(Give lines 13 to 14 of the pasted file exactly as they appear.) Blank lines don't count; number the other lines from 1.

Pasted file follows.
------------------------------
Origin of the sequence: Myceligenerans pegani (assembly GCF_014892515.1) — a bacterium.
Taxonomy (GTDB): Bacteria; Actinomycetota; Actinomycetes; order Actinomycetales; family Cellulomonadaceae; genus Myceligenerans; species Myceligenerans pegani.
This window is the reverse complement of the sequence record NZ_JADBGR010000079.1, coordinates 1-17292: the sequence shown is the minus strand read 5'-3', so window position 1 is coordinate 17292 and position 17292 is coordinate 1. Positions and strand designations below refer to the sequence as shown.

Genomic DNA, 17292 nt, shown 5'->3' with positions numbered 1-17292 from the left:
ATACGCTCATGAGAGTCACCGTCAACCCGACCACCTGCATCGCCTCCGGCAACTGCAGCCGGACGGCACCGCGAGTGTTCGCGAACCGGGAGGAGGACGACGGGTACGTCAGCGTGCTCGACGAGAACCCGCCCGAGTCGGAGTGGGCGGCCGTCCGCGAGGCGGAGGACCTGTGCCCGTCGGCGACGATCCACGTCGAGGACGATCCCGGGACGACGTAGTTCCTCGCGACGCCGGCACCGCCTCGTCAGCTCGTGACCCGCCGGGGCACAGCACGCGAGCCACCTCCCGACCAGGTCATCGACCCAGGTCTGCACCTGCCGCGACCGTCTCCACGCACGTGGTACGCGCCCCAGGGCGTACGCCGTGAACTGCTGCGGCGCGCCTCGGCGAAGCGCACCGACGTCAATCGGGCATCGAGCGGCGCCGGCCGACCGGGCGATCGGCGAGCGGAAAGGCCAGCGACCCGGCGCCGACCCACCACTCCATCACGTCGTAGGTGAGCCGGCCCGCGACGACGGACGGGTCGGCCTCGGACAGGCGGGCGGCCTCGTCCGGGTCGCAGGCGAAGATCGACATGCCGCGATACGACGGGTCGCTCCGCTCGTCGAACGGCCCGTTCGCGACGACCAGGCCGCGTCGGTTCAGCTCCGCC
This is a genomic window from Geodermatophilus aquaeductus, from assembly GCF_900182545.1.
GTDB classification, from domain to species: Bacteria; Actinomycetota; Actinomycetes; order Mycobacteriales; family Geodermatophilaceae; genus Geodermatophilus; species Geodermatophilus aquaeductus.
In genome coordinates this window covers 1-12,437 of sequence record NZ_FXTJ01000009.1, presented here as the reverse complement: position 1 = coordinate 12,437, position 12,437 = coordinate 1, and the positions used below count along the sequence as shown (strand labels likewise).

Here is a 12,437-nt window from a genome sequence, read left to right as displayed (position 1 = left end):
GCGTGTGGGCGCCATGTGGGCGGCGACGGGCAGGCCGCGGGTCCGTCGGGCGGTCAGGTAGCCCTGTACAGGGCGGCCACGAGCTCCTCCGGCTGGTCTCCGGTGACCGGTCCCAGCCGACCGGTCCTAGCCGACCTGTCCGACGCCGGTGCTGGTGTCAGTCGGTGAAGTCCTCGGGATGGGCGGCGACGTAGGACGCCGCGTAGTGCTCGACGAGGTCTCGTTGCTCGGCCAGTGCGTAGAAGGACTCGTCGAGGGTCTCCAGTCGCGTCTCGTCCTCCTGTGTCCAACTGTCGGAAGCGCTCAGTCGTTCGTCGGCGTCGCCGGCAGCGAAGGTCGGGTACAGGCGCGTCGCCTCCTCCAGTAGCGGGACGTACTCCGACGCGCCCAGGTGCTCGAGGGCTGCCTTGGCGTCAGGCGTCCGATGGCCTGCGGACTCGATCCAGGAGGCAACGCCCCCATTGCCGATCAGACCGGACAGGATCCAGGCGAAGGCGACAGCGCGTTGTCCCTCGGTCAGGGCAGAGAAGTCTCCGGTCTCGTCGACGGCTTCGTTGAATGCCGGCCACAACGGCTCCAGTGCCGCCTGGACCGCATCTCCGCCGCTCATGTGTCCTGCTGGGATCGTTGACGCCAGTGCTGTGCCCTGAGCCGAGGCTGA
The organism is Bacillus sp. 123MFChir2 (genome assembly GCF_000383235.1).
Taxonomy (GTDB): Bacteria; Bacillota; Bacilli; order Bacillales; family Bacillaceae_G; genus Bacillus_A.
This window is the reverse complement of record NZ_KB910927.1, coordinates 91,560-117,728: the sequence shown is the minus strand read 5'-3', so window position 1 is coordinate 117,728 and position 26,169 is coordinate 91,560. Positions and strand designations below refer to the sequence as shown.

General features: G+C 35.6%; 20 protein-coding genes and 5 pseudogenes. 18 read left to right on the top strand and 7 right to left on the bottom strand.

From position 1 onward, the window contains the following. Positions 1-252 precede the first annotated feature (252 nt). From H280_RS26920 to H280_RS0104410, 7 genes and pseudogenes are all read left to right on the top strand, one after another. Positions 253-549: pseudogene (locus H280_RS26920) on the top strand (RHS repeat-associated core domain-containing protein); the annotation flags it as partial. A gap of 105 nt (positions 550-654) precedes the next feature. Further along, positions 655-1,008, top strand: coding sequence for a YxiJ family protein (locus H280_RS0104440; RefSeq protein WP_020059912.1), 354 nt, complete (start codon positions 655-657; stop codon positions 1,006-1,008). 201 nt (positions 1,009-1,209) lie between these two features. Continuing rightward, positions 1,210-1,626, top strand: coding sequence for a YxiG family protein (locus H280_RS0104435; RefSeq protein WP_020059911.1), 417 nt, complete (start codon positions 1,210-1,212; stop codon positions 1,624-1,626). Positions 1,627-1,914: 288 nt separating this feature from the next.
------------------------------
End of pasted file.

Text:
This window is the reverse complement of record NZ_KB910927.1, coordinates 91,560-117,728: the sequence shown is the minus strand read 5'-3', so window position 1 is coordinate 117,728 and position 26,169 is coordinate 91,560. Positions and strand designations below refer to the sequence as shown.

General features: G+C 35.6%; 20 protein-coding genes and 5 pseudogenes. 18 read left to right on the top strand and 7 right to left on the bottom strand.